Review: Dark Energy’s Reservoir – 8000 mAh Portable Charger

Reservoir portable USB chargerAnother portable charger you say? But wait, you’ll want to read about this one. The $129 Reservoir from Dark Energy is an 8000 mAh monster that can do double duty charging either 2 phones at once or 1 phone and 1 tablet.

I love the design – the all black, rubberized look with the pattern of indented circles immediately reminded me of the monolith slab from the book/movie 2001: A Space Odyssey. It does also come in white, and it would be nice to see other colors in the future. Unfortunately, the first photograph doesn’t do it justice. Take a look at the one below.

I was really surprised and happy about the weight. I completely expected it to be a great deal heavier given its capacity. I have another portable charger that could recharge my 2300mAh phone about 1.5 times that is at least as heavy as the Reservoir. Obviously, material choices make quite a difference.

Size: not much larger than many slab phones today, and not much thicker. It would fit nicely into a pocket inside a typical carrying/laptop bag, backpack, briefcase, or even your pants pocket. Take a look at the 2nd photo to see its dimensions.

The Reservoir  has 2 USB power ports, one designed for phones and the other for tablets or larger devices. While it can charge your phone and tablet or 2 phones simultaneously, it is not designed for charging 2 tablets at once. Oh, there is one feature that I have not seen myself on another charger, and that’s a power button. It doubles as a toggle to start/stop the flow of juice to your device in need of power, and when it’s not charging as a way to light up the LEDs to let you know how much charge it still has.

Reservoir portable USB charger

Now let’s talk about what it can really do: (re)charging. If you look at the Dark Energy website, they claim that the Reservoir can charge a typical smartphone 3-6 times. That’s quite a range. 6 times would mean that smartphone would only have about a 1300-1400 mAh sized battery, but this is still a reality with some older phones out there on the market, so 6x is not really a reach. So yes, the claim that the Reservoir can charge  a phone for a week is also not a shot in the dark. Of course, you’ll need to do your homework to understand what you’re really getting for the hardware you already have.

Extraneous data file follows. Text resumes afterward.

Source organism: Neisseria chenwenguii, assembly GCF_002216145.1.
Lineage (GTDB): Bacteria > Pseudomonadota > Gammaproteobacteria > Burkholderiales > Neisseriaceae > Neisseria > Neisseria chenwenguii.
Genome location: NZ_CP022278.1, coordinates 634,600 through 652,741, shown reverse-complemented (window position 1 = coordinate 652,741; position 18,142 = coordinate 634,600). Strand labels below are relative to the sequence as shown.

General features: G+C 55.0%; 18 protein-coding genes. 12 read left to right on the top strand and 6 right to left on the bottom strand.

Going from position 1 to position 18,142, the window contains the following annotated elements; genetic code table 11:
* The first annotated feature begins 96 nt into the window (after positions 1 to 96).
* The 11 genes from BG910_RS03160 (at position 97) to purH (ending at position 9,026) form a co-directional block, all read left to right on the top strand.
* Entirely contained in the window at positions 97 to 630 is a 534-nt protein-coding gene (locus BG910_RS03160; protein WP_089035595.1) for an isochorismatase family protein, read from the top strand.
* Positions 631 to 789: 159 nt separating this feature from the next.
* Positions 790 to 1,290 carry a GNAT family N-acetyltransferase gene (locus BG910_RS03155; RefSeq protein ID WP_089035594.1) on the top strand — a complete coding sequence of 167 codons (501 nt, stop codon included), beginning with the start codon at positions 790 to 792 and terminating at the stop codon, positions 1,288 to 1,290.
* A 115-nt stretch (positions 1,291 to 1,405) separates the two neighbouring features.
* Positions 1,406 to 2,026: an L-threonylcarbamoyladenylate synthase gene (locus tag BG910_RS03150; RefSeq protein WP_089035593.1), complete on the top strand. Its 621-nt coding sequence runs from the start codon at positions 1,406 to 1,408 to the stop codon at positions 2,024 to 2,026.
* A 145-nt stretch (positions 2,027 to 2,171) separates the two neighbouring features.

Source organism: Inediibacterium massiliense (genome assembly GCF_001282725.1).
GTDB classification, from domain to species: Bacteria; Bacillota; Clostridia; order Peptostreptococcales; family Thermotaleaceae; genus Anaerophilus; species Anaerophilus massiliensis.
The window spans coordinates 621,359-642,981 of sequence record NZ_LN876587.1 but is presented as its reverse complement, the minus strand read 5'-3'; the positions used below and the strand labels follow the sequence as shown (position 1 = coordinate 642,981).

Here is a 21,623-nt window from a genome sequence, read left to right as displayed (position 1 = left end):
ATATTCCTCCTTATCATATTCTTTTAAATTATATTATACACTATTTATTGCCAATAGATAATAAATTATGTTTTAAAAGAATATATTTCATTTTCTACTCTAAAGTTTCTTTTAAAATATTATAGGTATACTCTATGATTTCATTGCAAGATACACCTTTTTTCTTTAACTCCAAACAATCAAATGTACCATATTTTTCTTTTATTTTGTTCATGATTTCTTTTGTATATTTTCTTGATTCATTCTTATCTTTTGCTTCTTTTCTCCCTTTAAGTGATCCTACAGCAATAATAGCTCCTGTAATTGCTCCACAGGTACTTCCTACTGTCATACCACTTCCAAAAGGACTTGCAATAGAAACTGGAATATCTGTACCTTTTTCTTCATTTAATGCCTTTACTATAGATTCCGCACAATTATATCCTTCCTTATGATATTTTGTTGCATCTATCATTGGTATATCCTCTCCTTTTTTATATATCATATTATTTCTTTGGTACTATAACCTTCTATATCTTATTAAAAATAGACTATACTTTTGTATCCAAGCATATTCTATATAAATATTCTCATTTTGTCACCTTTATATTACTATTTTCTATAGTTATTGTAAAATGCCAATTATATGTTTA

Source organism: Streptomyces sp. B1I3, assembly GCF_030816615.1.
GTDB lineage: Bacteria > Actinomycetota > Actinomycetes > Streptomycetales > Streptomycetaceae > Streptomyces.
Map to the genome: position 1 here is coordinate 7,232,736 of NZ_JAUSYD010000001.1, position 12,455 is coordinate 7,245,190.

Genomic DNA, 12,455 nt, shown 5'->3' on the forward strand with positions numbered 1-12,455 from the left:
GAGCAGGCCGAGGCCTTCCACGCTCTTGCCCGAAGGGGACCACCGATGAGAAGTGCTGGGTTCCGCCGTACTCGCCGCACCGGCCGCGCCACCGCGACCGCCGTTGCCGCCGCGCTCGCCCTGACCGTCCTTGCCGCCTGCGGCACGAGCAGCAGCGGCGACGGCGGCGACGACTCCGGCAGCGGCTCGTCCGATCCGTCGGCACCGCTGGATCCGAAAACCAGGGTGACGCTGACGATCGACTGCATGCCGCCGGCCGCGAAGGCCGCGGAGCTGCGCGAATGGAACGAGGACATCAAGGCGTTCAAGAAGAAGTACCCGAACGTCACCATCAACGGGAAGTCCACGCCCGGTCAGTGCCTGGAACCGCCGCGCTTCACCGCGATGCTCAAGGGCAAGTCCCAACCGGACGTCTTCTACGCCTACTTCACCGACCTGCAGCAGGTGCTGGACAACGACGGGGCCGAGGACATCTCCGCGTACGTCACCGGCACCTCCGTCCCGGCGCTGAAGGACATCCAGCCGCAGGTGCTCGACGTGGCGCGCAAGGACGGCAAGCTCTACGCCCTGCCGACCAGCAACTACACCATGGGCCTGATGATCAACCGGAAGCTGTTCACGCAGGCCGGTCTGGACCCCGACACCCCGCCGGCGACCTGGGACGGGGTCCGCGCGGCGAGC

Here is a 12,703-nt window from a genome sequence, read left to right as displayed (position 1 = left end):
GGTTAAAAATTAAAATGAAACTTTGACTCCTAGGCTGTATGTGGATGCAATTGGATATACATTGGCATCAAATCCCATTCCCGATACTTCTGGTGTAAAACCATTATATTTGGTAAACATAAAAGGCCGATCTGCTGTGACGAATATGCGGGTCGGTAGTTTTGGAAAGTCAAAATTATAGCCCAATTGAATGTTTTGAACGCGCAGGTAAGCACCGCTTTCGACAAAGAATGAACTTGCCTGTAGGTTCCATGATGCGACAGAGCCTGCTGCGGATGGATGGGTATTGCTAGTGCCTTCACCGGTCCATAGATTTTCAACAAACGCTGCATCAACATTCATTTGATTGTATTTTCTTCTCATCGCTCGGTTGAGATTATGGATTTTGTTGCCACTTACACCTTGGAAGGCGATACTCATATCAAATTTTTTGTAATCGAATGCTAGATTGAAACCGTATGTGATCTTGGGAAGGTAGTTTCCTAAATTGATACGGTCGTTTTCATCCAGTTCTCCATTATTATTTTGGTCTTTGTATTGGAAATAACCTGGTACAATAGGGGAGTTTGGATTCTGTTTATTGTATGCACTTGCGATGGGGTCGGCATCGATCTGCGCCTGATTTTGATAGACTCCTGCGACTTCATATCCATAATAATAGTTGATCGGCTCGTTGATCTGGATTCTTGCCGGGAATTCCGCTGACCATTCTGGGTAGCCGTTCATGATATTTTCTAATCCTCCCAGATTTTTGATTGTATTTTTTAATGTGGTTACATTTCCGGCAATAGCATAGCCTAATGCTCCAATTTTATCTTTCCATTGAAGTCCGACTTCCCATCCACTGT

In my case, I tested the Reservoir with my 2300 mAh smartphone and found that yes, it did charge it just fine 3 times and had room to spare. Now, this was not a scientific test. But then neither will your usage be. I didn’t run my battery down to absolutely nothing before hooking it to the Reservoir, and neither will you. What you need to know here is roughly what sort of performance you’ll get.

If I got a Galaxy Note 3 with its 3200 mAh battery, then I’m only going to get about 2.5 charges out of the Reservoir, but considering how long 3200 mAh is going to take me, it’s a fair trade-off.

Another nice thing about the Reservoir is that it is well-designed in the power transfer department. I’ve had other cheap(er) chargers that would throw off so much heat in the process that you couldn’t hold onto them for very long. The Reservoir on the other hand doesn’t appear to change temperature at all.

It does take a good 4-6 hours to recharge this 8000 mAh behemoth, but that’s only if you drain it all the way down. The better approach is to just top it off frequently, so you have its full tank ready to go when you really need it.

Things I would change/tweak:

  • Instead of only 3 blue LED lights to indicate how much charge is left in the battery, I would go to at least 5 lights. Better yet, a small embedded digital display that shows the numerical percentage left.
  • The USB outlets have small very lightly colored icons indicating that one is for phones and the other for tablets/larger devices, but in certain light, they are really hard to make out. Of course, after some time using the Reservoir, you’ll know which one is which, but why guess or need to memorize? I get that it’s part of the design, but a smartly chosen color – say matching that of the blue LEDs – would take nothing away from its looks and add to its utility.

These are but minor cosmetic items, and don’t affect my overall opinion of this product. If you find yourself with a dead phone on a regular basis, I highly recommend the Reservoir. It’s lightweight, and thin enough to fit in many carrying cases. And with its large capacity, you don’t need to worry about recharging it daily. This is without a doubt its greatest differentiator in the portable charger market. The Reservoir has now made it to the top of my list of portable chargers.

(Disclaimer: Gizmos for Geeks received a complimentary review copy of this product, many thanks to Dark Energy.)

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